Her goal was to portray that despite all our differences, we can all get along. I think she’s on to something with that line of thinking.
ON THE ELEVENTH DAY OF CHRISTMAS MY TRUE LOVE SENT TO ME… 11 hic-hic-hiccups…
10 time travelers, 9 Aliens, 8 conspiracies, 7 super heroes, 6 corrupt files, 5 Demon Spawns! 4 lost souls, 3 werewolves, 2 vampires, and zombies in a story.
I’m secure enough to admit that I really enjoy the classic fairy tales. Disney did a great job of bringing family friendly versions of them to life, and whether dark or happy, the stories are timeless. When my daughter was born I wrote a children’s book for her called A LITTLE GIRL IN THE LAND OF THE HICCUPS. I was heavily inspired by things like Baum’s Oz stories and Carroll’s Wonderland. After finding success with my first children’s book I went back and began rereading some of the ones that inspired me and they are still enjoyable to this day. Depicted here is a rare find called the OZ/Wonderland War. It was a 4 issue mini-series that places both realms in the same reality, and although a little goofy is an enjoyable comic if just to see the characters unite and interact. What is your favorite fairy tale type story?
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Lana sits in as cohost for this episode all about L. Frank Baum’s Land of Oz. From the 40 original novels, we discuss some noteworthy adaptations in film, games, and more. What are your favorite Oz works?
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Start your kids off early with reading. With all of the media today, it is difficult to get your kids to read when they can so easily get buried in technology. My daughter is three years old, and my son is almost two. As a writer, I’ve always told them stories and read them books. Then, my daughter’s imagination began to grow, and I had to compensate. I found something that is absolutely great for young children. Graphic Novels.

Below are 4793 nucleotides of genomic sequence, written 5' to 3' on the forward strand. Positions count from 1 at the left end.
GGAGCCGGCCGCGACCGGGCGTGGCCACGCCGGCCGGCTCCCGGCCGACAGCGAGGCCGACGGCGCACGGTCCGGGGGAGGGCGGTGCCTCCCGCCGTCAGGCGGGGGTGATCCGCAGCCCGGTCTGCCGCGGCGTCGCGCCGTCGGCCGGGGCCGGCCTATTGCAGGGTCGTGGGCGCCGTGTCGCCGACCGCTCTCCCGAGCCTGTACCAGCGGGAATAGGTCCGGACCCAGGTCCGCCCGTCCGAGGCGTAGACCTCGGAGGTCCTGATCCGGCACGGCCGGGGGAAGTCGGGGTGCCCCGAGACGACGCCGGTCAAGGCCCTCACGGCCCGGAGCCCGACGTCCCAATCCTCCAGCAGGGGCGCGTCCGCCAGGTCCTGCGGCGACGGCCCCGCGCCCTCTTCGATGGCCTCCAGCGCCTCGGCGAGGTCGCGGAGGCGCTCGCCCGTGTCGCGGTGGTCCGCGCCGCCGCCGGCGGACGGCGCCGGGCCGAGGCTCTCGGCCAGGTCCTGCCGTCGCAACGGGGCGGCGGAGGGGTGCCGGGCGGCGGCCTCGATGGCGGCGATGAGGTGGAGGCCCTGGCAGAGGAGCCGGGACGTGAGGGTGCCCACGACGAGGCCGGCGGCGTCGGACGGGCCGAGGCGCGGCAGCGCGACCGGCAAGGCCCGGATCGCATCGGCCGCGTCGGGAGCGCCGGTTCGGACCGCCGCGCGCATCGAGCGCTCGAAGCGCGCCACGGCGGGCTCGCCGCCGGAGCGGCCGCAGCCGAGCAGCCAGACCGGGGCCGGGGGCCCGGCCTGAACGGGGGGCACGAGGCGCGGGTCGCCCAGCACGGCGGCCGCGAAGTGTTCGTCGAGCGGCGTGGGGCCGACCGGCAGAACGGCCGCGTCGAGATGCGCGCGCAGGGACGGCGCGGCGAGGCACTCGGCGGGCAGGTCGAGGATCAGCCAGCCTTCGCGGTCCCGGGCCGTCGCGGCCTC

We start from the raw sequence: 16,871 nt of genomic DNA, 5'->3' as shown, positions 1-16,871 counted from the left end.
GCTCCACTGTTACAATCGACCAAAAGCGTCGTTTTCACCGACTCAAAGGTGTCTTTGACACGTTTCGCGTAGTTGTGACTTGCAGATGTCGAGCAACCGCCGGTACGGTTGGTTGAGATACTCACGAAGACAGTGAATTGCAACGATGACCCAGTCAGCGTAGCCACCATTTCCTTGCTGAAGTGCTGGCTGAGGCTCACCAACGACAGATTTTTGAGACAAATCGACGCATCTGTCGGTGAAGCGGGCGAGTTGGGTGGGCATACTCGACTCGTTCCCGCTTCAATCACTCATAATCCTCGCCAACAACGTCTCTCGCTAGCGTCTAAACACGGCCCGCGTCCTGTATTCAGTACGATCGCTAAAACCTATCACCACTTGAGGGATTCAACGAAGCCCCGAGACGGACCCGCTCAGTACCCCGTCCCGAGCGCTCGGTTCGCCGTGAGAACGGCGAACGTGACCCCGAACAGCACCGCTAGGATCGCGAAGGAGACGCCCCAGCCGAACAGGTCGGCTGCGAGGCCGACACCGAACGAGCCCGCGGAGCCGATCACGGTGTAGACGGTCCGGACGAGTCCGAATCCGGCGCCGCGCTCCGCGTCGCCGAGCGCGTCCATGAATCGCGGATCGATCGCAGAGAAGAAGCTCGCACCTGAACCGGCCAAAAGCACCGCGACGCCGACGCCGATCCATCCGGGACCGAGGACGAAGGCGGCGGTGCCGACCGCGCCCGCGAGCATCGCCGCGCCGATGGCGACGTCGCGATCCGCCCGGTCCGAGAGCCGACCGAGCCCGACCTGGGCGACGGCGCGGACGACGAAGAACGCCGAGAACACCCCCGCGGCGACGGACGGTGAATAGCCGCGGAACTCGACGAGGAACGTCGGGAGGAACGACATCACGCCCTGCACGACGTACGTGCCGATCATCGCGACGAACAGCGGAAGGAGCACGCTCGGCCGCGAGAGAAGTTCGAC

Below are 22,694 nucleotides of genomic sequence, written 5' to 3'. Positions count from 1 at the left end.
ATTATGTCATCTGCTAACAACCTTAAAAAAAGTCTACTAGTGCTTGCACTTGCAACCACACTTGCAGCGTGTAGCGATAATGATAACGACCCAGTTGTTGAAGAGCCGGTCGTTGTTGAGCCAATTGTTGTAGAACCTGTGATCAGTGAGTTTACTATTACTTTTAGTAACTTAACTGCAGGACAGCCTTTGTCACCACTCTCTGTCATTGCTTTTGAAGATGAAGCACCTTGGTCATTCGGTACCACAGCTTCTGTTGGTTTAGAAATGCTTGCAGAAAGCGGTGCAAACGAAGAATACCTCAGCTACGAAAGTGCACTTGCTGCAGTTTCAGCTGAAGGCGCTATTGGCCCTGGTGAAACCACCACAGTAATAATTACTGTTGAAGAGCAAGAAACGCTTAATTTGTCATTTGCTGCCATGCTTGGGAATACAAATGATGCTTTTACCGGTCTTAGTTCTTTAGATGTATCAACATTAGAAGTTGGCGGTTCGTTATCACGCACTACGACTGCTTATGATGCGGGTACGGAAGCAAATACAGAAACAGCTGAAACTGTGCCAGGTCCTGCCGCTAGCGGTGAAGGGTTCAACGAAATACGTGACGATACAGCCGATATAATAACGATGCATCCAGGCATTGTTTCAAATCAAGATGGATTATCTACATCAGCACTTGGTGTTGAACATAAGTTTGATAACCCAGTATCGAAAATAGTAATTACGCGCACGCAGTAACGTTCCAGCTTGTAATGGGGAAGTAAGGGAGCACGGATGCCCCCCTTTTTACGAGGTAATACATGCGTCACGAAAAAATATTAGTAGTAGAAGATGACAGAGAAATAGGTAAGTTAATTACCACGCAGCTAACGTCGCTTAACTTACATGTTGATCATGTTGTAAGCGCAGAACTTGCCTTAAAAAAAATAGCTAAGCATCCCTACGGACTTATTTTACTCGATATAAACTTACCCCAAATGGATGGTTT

A man named Eric Shanower, as well as artist Scottie Young, have brought to life one of my favorite series of novels. L Frank Baum’s Oz stories are being published by Marvel Comics. I managed to snag a copy of “The Wonderful Wizard Of Oz,” “The Marvelous Land Of Oz,” and “Ozma of Oz.” Currently in the works is “Dorothy and The Wizard In Oz.” These are the first four novels in Baum’s original series and the stories have been converted faithfully. The character designs are unique, but fitting, and the stories flow well.
As I read the three graphic novels to my daughter (using unique voices for each character) I soon found she wanted more. That is when I searched for Eric Shanower’s other works. Apparently, before he scored a deal with Marvel, he had worked with IDW publishing to do some of the other Oz stories that weren’t full novels. “Little Adventures In Oz Book 1 and Book 2” were two others that became a great read.
While waiting for the next full release in the Oz series of comics, I decided to search for other classic tales, and found that Dynamite Entertainment did “The Complete Alice In Wonderland.” This graphic novel is also true to the original Lewis Carroll books. It includes “Alice In Wonderland” and “Through The Looking Glass,” plus has some bonus poems in the back. Although the language is a little more poetic than the Oz works, it still is entertaining for my two children.
I highly recommend getting your kids in to reading in this manner. It expands their imaginations, and you’d be surprised in what they remember. The stories work well for girls and boys, as well as myself as an adult. Although sCrypt Comics is currently portraying horror, there are many other things in the works, including my first children’s book from a few years back called “A Little Girl In The Land Of The Hiccups.”
Have you found other graphic novels or comics that would be great for kids or that have translated well from the original fairy tales? If so, please comment. I’m always in search for a good recommendation.